A generation ago, the police and press could do their job. The Rochdale boys' home was little better than a brothel and torture chamber in the 1960s. Rapists from as far as Sheffield would cross the Pennines to abuse the boys. Smith had a master key that let him into every room, and men now in middle age told MacKean in horrible detail what he did to them when they were children. Despite Rochdale having a small and tight elite, the police established that Smith administered fake medicals and corporal punishment — putting boys over his knee and beating their naked backsides. He smashed children's teeth out and forced them to have sex. The county constabulary was as keen to investigate as the town's detectives. It took over the inquiry to make sure that local dignitaries could not intervene.

Smith was so certain that the police would expose him, that he was weeping and popping Valium. Help came when he appealed to Jack McCann, Rochdale's Labour MP in the mid-1960s. Appalled that detectives were investigating a fellow politician, McCann went to the Director of Public Prosecutions. The law officer was equally appalled and killed the case. His "good name" cleared, Smith carried abusing into the 1980s, and widened his net to include young Liberal activists. After he showed his debt to McCann by ousting him in a dirty campaign, he had an MP's immunity. Channel 4 showed how Special Branch and MI5 protected him. When furious police officers went to the Rochdale Alternative Press and Private Eye, David Steel, the then Liberal leader, shrugged off their revelations.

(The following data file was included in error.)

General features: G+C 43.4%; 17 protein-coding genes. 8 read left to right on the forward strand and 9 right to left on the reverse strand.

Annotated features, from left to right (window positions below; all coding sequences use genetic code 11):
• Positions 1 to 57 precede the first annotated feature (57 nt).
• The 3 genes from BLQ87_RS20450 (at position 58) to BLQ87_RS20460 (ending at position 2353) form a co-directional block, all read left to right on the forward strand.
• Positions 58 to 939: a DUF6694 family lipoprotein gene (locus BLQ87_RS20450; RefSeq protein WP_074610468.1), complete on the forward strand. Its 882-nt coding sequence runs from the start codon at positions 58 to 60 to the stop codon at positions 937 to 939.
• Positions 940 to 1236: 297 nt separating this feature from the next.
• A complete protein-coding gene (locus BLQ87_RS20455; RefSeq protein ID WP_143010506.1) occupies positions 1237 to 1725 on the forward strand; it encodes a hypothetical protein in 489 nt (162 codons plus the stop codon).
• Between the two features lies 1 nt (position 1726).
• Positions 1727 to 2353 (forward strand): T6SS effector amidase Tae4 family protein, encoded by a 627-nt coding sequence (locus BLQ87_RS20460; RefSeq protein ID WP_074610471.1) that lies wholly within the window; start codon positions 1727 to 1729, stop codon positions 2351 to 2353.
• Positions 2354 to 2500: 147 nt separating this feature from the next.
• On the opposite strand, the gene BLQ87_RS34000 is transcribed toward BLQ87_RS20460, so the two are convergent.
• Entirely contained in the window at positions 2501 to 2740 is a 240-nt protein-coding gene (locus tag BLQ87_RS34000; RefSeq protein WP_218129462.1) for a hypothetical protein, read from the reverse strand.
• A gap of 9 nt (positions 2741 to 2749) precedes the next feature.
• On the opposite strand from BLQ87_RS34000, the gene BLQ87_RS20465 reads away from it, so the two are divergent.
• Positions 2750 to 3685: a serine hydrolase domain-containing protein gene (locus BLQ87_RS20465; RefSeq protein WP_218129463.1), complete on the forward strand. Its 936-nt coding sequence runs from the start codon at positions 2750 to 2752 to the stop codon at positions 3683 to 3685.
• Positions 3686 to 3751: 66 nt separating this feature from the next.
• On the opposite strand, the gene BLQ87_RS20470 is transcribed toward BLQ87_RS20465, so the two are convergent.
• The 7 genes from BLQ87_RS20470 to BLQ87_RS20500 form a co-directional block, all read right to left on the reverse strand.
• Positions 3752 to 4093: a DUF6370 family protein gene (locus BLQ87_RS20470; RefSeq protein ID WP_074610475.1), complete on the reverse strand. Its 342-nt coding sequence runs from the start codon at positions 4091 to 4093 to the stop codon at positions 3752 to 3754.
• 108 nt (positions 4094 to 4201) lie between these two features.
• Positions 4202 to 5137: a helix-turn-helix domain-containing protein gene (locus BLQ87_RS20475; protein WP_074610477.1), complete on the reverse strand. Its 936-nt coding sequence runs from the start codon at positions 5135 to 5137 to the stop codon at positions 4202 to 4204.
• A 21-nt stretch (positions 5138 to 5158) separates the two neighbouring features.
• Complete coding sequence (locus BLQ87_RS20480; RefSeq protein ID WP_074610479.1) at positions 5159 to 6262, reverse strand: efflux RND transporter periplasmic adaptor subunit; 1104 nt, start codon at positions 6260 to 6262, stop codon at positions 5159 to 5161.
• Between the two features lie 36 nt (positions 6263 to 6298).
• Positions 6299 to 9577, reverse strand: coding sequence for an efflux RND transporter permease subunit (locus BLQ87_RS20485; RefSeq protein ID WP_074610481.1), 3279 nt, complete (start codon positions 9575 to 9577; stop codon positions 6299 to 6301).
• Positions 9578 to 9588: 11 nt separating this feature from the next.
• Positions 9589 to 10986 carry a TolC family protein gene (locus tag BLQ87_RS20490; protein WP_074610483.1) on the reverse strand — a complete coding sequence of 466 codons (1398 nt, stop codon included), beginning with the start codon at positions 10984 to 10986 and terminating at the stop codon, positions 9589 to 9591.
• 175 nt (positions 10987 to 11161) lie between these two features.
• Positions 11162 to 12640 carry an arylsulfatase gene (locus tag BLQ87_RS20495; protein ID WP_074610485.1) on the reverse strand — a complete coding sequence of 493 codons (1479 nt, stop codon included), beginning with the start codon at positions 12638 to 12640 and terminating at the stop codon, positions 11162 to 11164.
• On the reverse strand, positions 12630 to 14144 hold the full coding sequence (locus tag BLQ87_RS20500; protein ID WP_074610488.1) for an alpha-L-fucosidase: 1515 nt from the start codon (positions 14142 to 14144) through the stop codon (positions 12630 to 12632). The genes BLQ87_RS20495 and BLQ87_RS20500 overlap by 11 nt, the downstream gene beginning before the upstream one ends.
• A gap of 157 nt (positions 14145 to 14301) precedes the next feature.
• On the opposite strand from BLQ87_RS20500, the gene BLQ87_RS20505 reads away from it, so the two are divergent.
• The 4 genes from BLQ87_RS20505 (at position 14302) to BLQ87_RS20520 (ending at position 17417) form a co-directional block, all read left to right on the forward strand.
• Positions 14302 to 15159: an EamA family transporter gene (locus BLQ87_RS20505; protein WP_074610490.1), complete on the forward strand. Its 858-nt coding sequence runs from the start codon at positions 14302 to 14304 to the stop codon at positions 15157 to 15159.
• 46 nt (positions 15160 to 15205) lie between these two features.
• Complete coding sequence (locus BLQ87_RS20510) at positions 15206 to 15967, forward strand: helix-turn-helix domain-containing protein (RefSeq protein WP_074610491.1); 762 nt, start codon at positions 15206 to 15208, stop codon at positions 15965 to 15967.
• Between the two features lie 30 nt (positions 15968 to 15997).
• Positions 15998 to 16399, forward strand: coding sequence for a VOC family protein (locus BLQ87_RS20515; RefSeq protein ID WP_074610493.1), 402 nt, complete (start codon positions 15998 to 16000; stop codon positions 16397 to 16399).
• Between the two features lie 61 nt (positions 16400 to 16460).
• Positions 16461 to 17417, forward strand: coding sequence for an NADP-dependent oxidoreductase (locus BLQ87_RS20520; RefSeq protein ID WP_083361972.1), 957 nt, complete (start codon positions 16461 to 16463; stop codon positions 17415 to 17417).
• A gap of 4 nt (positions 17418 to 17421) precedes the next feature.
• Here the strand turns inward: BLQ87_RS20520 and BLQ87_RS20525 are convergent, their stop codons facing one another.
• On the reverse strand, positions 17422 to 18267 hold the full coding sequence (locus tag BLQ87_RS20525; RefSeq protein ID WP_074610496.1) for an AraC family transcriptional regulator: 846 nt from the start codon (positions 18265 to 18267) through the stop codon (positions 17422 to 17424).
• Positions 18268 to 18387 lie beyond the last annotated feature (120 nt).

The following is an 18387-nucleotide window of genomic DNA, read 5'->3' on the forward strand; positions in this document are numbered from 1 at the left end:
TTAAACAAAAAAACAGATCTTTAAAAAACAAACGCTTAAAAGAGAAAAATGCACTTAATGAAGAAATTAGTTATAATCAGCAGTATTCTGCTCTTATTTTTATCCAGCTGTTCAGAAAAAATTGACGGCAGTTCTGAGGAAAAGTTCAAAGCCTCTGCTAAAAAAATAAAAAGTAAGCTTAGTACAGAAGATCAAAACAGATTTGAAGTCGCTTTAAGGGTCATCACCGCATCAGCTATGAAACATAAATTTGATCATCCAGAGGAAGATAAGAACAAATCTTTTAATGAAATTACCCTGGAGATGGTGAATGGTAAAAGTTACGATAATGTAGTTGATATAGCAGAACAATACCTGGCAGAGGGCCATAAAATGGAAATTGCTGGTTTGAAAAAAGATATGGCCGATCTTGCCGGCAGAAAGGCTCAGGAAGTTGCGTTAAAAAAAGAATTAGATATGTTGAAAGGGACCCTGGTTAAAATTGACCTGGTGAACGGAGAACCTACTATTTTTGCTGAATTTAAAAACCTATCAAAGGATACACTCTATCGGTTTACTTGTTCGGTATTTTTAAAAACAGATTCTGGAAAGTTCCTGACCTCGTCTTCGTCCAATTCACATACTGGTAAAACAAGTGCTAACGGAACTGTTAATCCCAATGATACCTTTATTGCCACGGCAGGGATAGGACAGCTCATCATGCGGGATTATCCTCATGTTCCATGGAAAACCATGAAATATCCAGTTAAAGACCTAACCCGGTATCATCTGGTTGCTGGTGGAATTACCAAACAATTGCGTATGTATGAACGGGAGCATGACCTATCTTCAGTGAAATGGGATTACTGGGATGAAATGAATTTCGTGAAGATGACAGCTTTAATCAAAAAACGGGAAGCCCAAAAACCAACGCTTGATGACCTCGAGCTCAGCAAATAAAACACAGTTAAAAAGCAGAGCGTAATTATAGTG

The temptation here is to say there is something creepy about the Liberal Party. It professes to be feminist, but has no women MPs in prominent positions. The sex scandals that hit it with such regularity suggest its "liberalism" is of the porny, readers' wives, suburban swingers' variety, where any restrictions on sexual conduct, including limits on the age of consent, are oppressive impositions by the "squares".

Tempting though it is to damn the Lib Dems as the perverts' party, it is as much a mistake as damning Roman Catholicism as the paedophiles' faith. Padraig Reidy of Index on Censorship recently wrote about the dangers of missing the importance of hierarchical control in sexual abuse. Reidy is an atheist, but he is also an Irish atheist living in London, whose nose can pick up the whiff of British anti-Catholicism. Power, not faith, led to abuse, he wrote, and he was surely right. Whether they are celebrities at the BBC or priests in the Catholic Church, if you allow vicious men to become untouchable, you run the risk that they will touch up any woman or child they desire. If, as with Savile or Smith, you treat abusers as "national treasures", you run the additional risk that detectives or reporters will back away for fear of provoking the nation's wrath.